SlNCED1 and SlCYP707A2: key genes involved in ABA metabolism during tomato fruit ripening

Journal of Experimental Botany, Oct 2014

Abscisic acid (ABA) plays an important role in fruit development and ripening. Here, three NCED genes encoding 9-cis-epoxycarotenoid dioxygenase (NCED, a key enzyme in the ABA biosynthetic pathway) and three CYP707A genes encoding ABA 8′-hydroxylase (a key enzyme in the oxidative catabolism of ABA) were identified in tomato fruit by tobacco rattle virus-induced gene silencing (VIGS). Quantitative real-time PCR showed that VIGS-treated tomato fruits had significant reductions in target gene transcripts. In SlNCED1-RNAi-treated fruits, ripening slowed down, and the entire fruit turned to orange instead of red as in the control. In comparison, the downregulation of SlCYP707A2 expression in SlCYP707A2-silenced fruit could promote ripening; for example, colouring was quicker than in the control. Silencing SlNCED2/3 or SlCYP707A1/3 made no significant difference to fruit ripening comparing RNAi-treated fruits with control fruits. ABA accumulation and SlNCED1transcript levels in the SlNCED1-RNAi-treated fruit were downregulated to 21% and 19% of those in control fruit, respectively, but upregulated in SlCYP707A2-RNAi-treated fruit. Silencing SlNCED1 or SlCYP707A2 by VIGS significantly altered the transcripts of a set of both ABA-responsive and ripening-related genes, including ABA-signalling genes (PYL1, PP2C1, and SnRK2.2), lycopene-synthesis genes (SlBcyc, SlPSY1 and SlPDS), and cell wall-degrading genes (SlPG1, SlEXP, and SlXET) during ripening. These data indicate that SlNCED1 and SlCYP707A2 are key genes in the regulation of ABA synthesis and catabolism, and are involved in fruit ripening as positive and negative regulators, respectively.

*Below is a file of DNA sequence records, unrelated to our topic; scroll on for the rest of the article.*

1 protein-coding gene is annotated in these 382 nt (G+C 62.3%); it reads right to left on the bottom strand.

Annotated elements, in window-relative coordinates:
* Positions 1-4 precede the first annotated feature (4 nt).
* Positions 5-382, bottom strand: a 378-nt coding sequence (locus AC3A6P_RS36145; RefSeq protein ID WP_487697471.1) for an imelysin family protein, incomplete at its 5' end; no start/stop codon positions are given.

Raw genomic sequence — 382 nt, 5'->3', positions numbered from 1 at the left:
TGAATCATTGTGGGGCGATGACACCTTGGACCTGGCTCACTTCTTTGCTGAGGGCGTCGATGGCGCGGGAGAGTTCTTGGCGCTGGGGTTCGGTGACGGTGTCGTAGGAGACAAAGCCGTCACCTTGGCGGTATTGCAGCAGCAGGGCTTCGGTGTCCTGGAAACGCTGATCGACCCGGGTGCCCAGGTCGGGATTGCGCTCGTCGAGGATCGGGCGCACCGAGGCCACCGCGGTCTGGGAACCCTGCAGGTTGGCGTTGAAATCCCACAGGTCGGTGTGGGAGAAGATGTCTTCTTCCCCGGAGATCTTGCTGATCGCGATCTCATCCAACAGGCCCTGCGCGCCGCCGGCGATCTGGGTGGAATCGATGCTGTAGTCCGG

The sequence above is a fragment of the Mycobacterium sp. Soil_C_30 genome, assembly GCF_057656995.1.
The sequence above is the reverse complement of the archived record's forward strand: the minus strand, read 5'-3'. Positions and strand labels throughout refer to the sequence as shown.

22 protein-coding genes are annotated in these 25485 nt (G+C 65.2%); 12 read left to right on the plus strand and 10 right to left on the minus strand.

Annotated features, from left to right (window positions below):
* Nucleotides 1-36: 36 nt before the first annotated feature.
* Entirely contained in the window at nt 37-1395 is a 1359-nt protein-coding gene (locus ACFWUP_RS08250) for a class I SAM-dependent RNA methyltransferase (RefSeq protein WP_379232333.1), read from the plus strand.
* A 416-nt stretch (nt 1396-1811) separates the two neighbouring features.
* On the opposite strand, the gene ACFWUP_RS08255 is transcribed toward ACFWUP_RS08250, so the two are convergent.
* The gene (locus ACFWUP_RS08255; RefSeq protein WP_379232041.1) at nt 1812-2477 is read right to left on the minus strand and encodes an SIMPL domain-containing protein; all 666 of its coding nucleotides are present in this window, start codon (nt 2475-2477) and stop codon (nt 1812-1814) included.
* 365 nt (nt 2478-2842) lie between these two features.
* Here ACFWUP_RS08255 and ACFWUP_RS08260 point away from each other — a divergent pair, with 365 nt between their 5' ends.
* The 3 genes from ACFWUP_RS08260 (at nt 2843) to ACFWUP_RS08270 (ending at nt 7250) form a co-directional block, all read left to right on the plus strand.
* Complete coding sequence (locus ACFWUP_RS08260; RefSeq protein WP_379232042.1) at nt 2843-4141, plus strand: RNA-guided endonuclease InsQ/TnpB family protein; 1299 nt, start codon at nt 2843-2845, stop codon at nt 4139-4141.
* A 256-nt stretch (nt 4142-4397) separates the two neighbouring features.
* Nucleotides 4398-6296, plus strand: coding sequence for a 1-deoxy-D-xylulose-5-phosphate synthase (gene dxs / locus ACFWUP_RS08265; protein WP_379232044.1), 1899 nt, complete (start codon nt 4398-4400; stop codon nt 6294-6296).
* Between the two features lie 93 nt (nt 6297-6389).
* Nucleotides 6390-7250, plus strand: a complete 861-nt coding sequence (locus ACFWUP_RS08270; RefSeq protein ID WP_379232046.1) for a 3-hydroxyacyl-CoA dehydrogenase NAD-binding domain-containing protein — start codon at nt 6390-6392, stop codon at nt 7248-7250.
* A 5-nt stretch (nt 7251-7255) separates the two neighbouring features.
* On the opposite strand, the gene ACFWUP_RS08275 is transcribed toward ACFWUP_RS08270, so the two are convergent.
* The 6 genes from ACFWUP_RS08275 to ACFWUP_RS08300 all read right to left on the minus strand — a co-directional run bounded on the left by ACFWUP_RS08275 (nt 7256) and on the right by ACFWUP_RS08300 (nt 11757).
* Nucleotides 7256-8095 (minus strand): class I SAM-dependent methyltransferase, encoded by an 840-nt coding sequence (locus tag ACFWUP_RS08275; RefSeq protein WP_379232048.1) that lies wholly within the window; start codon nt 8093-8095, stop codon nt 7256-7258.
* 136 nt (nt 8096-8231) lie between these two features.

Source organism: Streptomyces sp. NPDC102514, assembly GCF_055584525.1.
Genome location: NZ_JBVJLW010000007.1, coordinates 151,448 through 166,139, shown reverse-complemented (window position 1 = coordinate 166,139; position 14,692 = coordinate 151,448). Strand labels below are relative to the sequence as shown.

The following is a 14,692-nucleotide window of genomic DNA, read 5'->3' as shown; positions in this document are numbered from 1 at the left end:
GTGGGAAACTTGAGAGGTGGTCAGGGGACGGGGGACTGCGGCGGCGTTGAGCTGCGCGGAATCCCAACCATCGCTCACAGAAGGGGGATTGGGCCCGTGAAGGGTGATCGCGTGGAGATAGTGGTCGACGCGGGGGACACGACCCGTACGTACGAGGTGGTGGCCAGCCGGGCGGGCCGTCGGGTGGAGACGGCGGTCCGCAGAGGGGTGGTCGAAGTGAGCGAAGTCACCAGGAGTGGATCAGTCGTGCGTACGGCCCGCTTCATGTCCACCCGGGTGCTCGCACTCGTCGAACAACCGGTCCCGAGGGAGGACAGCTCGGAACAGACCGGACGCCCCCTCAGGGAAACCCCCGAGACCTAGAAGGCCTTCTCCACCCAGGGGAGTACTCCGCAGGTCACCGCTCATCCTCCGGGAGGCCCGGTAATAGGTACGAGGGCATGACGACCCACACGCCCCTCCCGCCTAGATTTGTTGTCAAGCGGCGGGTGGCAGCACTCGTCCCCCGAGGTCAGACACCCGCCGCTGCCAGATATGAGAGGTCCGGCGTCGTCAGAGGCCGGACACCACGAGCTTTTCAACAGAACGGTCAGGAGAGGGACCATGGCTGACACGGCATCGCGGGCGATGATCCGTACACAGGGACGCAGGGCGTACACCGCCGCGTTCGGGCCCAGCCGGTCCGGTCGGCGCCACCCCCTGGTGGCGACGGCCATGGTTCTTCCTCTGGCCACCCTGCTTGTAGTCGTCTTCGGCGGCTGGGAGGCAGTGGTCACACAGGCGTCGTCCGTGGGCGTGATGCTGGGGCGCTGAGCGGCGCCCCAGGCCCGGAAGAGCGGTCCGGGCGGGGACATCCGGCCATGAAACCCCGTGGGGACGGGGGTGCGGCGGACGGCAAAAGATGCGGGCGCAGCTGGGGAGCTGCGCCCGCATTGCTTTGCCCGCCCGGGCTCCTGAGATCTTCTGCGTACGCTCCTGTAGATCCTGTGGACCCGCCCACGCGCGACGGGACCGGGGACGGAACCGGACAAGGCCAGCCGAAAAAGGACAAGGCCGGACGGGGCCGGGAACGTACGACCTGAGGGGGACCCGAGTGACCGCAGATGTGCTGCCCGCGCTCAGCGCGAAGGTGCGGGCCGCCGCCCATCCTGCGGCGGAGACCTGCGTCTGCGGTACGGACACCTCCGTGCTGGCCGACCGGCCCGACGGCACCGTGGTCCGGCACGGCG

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SlNCED1 and SlCYP707A2: key genes involved in ABA metabolism during tomato fruit ripening